Saturday, 4 October 2008

Global MPA managers unite to move marine management forward

BARCELONA, Spain

HOW IS YOUR MPA MANAGED? 15 marine protected area practitioners from 11 countries have gathered for the past 7 days in Barcelona, Spain in a World Conservation Congress (WCC) pre-conference workshop to answer this very question.

Marine protected areas are established for a wide range of purposes, including protecting marine species and habitats, conserving marine biodiversity, restoring fishery stocks, managing tourism activities and minimizing conflicts between user groups. Yet, past experience has shown that many of these MPAs lack even a basic management plan.

How is Your MPA Managed? workshop brought together MPA managers, representing a range of biogeographic, social, political and economic settings, to share the experience of developing a management framework for their sites. The purpose of the training workshop was to test a draft version of the “How is Your MPA Managed?” IUCN-WCPA and NOAA planning guidebook. The training workshop provided an opportunity for an internationally-diverse set of MPA managers to share their MPA management experience and knowledge with one another before attending the Congress. With the knowledge of how to use the draft guidebook, managers will return home with a workplan to test the draft guidebook and develop an MPA management plan for each of their sites.

“The lack of effectively managed MPAs is a global issue and each of the 15 participants in this workshop have a responsibility to carry this management planning framework to their broader regions and beyond to ensure that the 2012 recommendations of the Durban Accord are met”, said Dan Laffoley chair of WCPA-Marine. “What I was looking for is a framework at the highest level available – qualified, certified and shared amongst MPA practitioners” said workshop Carlos Franzosini from the 127 ha Miramare Marine Reserve in Italy, the smallest MPA represented at the workshop. “This workshop has been very helpful to those of us with little experience managing MPAs. Working with countries from around the world, I am going home with a whole new level of experience and expertise” said Asril Djunaidi from the world’s largest MPA effort in Indonesia. From community based MPAs to the 4 million ha coral triangle initiative, MPA practitioners from around the world will be returning to their MPAs with a new tool and the support of MPA managers from around the world.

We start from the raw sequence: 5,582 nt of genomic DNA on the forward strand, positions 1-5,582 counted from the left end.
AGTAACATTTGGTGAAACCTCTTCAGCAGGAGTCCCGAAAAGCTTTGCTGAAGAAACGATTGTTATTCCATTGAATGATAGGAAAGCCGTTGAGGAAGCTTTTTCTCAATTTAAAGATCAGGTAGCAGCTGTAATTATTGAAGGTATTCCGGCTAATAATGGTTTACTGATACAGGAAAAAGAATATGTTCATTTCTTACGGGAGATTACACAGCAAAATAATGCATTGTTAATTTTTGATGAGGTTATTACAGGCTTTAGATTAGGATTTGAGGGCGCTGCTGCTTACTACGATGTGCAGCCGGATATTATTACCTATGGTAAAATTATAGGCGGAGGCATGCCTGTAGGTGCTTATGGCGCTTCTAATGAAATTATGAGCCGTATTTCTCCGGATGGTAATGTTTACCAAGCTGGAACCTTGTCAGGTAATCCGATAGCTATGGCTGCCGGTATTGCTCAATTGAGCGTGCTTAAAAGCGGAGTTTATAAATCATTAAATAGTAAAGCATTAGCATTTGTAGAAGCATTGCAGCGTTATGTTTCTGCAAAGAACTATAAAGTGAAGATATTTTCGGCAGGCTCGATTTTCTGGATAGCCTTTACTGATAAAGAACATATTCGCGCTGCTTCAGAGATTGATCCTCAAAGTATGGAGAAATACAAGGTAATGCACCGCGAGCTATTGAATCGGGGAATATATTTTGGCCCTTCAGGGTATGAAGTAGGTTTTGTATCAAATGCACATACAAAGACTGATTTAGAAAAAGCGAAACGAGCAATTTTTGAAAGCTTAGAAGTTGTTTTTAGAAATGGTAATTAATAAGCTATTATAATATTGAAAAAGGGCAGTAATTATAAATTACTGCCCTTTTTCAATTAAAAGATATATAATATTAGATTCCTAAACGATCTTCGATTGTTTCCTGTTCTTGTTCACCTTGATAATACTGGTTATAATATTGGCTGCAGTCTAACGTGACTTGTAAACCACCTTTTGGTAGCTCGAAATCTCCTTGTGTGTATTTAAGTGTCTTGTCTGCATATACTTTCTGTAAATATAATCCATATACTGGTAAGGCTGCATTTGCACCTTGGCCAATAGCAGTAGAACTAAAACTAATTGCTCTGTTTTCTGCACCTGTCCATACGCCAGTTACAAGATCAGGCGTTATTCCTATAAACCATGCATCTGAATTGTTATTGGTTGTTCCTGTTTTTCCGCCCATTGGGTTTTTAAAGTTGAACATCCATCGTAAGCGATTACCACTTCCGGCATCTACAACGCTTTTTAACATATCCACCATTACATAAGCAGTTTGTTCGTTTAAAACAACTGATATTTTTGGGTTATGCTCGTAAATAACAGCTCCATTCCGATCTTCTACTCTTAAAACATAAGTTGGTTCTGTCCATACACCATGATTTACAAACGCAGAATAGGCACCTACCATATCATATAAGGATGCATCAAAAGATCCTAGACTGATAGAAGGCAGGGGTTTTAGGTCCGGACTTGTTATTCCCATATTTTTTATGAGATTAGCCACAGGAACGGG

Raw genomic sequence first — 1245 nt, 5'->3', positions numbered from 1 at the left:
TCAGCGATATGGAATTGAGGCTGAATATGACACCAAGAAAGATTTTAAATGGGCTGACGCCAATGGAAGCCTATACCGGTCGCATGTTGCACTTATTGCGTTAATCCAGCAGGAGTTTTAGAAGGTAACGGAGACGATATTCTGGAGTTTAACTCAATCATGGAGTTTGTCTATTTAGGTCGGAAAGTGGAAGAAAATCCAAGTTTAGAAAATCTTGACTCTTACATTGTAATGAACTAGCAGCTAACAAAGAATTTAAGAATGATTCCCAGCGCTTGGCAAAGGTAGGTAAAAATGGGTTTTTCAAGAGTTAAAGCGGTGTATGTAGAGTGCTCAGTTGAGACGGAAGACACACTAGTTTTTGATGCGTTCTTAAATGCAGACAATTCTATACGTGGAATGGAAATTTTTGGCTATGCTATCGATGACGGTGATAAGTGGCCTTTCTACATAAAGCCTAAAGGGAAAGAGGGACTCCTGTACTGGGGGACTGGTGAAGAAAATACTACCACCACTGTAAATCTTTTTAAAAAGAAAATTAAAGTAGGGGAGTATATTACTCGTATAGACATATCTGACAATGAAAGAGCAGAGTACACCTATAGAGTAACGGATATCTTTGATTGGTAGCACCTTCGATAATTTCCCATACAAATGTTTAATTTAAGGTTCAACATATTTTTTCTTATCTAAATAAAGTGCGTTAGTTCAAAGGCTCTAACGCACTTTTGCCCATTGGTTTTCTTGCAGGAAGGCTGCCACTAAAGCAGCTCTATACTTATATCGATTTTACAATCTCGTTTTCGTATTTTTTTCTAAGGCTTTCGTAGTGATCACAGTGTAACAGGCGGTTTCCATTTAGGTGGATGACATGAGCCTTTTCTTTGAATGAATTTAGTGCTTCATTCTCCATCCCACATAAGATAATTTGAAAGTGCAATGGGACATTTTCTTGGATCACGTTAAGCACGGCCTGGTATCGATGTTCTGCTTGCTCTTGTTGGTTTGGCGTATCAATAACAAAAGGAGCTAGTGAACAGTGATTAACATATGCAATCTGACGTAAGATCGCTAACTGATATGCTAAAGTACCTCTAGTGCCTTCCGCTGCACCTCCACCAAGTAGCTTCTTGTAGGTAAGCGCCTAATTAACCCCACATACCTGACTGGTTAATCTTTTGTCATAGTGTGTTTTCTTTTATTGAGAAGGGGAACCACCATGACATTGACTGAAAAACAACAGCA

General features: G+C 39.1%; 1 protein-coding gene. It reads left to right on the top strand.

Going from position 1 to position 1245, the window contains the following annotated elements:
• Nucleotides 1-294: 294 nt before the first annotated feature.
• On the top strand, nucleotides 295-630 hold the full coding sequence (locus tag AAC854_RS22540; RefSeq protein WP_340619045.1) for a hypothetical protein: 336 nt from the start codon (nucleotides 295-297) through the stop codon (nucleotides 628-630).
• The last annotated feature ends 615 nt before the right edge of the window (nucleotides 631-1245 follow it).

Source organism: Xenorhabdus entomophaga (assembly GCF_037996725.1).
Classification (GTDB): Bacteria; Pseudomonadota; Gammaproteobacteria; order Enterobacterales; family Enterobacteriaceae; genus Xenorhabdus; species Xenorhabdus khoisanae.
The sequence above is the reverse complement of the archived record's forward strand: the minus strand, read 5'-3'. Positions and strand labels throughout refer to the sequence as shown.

The “How is Your MPA Managed “ workshop was made possible through a grant from the David and Lucille Packard Foundation, in partnership with IUCN/WCPA, WWF-Mediterranean Programme Office, Conservation International (CI), The Nature Conservancy (TNC) and the U.S. National Oceanic and Atmospheric Association (NOAA).